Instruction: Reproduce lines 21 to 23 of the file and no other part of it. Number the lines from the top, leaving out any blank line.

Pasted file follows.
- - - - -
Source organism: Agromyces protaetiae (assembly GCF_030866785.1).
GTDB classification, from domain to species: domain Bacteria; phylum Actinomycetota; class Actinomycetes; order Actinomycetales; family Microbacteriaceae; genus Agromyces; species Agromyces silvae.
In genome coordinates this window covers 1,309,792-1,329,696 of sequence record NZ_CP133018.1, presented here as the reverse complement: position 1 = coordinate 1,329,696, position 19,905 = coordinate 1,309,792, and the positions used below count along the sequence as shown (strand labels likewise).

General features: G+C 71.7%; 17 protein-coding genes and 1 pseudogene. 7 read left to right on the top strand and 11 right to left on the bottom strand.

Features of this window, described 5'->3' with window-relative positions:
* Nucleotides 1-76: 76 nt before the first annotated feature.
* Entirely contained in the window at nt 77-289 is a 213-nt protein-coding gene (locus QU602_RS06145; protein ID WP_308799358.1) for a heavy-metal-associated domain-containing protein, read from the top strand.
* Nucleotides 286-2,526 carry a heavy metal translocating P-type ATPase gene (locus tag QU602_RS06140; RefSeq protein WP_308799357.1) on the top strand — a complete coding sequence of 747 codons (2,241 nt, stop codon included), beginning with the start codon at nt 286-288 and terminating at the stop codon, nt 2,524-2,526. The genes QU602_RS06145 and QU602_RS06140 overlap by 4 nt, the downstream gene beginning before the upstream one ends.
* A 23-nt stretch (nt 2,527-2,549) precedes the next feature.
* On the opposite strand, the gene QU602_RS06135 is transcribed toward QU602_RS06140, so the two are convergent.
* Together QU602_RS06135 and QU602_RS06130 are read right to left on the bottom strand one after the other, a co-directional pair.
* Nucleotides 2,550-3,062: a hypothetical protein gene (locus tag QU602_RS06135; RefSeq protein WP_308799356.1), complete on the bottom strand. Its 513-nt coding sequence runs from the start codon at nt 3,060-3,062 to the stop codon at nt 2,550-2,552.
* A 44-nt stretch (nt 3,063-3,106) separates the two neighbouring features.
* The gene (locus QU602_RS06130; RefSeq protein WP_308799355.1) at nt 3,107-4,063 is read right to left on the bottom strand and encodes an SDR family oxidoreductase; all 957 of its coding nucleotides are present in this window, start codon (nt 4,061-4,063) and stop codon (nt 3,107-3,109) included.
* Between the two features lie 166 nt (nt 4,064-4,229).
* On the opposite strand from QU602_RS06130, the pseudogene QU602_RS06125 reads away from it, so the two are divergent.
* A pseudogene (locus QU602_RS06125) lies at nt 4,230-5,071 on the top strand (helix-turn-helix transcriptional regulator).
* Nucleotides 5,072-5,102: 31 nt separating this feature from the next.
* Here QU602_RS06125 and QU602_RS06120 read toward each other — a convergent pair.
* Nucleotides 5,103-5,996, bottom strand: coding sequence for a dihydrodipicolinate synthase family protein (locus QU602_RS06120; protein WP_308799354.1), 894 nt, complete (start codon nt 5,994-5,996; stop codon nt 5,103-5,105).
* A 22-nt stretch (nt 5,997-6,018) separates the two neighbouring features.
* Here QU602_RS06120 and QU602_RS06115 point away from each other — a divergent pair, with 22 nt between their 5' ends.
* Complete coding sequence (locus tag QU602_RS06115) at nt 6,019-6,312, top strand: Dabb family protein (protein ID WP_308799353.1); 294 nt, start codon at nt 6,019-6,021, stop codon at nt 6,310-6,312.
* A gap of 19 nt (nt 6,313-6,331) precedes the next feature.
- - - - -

* A 22-nt stretch (nt 5,997-6,018) separates the two neighbouring features.
* Here QU602_RS06120 and QU602_RS06115 point away from each other — a divergent pair, with 22 nt between their 5' ends.
* Complete coding sequence (locus tag QU602_RS06115) at nt 6,019-6,312, top strand: Dabb family protein (protein ID WP_308799353.1); 294 nt, start codon at nt 6,019-6,021, stop codon at nt 6,310-6,312.